Dubai, United Arab Emirates
We had just two days to whizz around the huge and shiny city, so we got to it quickly after a lavish buffet Christmas breakfast (albeit with a distinct lack of bacon or pork sausages). We decided to begin our first day in the more traditional and modest area of Dubai Creek, and end in the new (ish) outrageously big Mall of the Emirates. In the Dubai Creek area, we wound our way through the spice market filled with all manner of colourful and fragrant spices and herbs…and lots of things we didn’t recognise. We continued along the shopping streets to the Abra (traditional boat) station for a ride across to the other side of the creek. For just one dirham (38 cents) we got onboard with a bunch of locals and jumped off at the textile market for a quick look around before walking over to the historic neighbourhood of Al Fahidi. From there it was onto the impressive metro system for the long ride over to the Mall of the Emirates. The mall is just enormous and home to every shop you can imagine, as well as a small ski resort, which we had considered hitting up, but our aching legs told us not to—a nap seemed like a better option. We had no idea how sprawling the city is, thinking we could walk to the sights was a rookie mistake!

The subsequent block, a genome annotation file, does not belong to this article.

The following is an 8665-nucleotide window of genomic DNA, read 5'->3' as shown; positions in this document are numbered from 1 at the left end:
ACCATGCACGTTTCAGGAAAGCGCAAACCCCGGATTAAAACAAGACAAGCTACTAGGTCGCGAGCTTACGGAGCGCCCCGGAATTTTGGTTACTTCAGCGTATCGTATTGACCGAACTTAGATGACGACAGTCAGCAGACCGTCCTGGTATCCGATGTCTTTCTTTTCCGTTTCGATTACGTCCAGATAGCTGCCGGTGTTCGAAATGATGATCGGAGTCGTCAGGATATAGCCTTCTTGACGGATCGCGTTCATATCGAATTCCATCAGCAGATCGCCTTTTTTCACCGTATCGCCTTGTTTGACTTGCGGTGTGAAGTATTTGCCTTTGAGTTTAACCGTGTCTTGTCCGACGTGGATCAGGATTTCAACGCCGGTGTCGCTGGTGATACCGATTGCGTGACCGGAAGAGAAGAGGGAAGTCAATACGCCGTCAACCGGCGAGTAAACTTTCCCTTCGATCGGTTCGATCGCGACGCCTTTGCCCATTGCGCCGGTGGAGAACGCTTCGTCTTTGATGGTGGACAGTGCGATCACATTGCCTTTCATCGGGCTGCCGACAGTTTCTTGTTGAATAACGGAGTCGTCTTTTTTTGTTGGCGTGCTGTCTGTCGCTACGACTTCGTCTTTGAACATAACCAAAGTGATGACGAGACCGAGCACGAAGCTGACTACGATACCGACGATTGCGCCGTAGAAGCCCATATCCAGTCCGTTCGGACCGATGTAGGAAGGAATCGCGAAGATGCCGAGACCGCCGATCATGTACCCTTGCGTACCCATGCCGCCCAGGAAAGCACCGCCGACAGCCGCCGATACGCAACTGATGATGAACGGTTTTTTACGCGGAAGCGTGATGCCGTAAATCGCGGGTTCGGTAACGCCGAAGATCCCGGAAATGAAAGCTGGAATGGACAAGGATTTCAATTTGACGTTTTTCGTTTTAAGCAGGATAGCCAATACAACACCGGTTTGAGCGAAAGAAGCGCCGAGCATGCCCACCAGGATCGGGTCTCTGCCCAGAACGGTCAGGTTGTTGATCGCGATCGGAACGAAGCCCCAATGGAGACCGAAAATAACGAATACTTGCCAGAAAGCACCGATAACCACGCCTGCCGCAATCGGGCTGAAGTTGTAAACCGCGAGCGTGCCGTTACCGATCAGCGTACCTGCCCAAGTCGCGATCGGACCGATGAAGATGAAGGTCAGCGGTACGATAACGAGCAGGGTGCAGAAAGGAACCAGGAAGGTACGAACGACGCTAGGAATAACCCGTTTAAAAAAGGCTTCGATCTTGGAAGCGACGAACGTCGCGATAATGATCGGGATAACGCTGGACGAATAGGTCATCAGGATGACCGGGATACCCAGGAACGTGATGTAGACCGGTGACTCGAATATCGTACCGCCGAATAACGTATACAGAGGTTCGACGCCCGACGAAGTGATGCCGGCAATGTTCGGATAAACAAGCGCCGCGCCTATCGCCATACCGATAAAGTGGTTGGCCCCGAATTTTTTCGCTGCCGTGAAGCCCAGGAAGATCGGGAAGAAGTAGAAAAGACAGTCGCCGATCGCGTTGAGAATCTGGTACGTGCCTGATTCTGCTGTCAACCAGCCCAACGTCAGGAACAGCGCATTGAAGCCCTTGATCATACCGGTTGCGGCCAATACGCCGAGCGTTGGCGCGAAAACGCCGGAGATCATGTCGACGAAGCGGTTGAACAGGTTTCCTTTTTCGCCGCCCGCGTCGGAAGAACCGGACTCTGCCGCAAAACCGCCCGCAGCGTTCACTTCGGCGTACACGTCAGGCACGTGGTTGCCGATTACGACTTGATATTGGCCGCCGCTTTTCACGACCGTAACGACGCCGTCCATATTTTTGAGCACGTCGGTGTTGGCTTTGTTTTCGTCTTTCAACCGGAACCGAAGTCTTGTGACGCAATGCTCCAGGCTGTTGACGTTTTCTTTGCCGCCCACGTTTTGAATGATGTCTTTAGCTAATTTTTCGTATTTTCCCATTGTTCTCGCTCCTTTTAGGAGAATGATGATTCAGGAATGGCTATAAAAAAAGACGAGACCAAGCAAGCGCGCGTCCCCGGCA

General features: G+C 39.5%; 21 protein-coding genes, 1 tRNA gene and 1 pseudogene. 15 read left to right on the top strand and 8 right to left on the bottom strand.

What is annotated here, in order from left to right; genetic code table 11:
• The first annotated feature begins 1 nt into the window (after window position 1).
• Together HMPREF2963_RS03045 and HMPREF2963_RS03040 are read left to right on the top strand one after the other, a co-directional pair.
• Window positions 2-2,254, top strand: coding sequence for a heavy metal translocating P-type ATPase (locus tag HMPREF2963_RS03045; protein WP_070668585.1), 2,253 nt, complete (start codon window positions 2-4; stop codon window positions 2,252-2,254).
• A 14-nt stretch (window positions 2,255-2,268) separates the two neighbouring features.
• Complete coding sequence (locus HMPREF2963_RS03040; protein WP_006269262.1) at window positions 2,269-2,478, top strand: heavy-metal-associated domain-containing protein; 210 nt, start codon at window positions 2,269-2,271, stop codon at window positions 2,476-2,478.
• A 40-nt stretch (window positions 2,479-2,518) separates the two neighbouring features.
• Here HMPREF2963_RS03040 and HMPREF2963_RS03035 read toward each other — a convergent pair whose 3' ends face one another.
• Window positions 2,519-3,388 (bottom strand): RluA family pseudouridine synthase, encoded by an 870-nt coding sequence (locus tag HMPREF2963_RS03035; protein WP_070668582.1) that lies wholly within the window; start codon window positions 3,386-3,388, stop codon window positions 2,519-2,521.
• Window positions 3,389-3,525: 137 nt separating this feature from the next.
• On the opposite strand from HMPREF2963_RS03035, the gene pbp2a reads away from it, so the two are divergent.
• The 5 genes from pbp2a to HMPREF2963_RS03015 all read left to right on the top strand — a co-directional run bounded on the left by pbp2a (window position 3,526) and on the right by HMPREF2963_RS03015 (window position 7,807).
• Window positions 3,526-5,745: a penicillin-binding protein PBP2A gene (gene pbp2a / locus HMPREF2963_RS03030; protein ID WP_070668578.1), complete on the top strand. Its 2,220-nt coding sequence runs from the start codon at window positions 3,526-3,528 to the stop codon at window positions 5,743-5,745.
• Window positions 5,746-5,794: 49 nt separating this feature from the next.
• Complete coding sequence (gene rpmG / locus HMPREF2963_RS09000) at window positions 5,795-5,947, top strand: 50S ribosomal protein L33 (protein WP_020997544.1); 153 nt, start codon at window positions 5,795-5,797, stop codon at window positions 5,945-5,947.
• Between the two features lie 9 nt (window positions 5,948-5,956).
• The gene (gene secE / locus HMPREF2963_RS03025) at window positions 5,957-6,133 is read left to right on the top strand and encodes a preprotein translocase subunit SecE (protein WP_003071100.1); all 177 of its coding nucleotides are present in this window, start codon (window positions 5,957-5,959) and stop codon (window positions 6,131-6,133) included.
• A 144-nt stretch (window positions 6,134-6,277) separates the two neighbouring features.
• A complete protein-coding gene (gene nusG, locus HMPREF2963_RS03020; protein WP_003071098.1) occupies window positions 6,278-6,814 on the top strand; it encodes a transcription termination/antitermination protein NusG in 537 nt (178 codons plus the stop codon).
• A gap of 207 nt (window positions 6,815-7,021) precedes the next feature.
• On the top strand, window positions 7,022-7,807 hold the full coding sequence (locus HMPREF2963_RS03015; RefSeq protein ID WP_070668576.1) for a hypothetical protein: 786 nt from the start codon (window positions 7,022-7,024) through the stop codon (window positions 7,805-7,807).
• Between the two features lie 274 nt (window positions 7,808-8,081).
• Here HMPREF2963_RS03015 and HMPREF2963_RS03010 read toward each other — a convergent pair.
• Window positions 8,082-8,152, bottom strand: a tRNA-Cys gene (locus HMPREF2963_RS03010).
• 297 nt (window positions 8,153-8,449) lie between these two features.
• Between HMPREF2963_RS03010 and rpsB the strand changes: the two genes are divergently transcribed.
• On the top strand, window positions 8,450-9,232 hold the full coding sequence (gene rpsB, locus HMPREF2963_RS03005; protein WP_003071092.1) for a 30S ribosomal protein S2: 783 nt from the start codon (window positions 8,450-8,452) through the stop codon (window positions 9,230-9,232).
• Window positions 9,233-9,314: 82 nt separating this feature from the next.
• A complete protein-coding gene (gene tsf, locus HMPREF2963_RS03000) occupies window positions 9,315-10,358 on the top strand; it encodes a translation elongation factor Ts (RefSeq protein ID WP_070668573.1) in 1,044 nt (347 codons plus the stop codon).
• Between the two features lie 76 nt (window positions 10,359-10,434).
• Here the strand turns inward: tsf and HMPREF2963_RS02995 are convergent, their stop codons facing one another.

Next day we took things a little more slowly, it was our 300th and final day of touristing after all. We headed out to see the huge Burj Khalifa—the world’s tallest building at 825m tall and an imposible thing to photograph. We arrived just in time for the slightly underwhelming but still somehow over-the-top fountain show at the Dubai Water Fountain outside the Burj. We then headed inside the Dubai Mall, the world’s largest mall (of course) for lunch. We metroed back to our hotel with just enough time for a quick swim before we packed our bags, sought out dinner and prepared for our return to Australia.
We found Dubai to be a really interesting place, a real place of contrasts. We were intrigued by some of the more unexpected paradoxes—a man in full traditional clothing sitting at McDonald’s reading the paper and a lady dressed in a niqab with an iPhone and Gucci sunglasses tucked in underneath her veil, for example. It seemed to be the way here, shiny metro stations and huge glittering buildings sat next to dusty simpler neighbourhoods and brash western consumerist outlets played traditional music to signal prayer time and displayed signs asking for conservative modesty. Fascinating!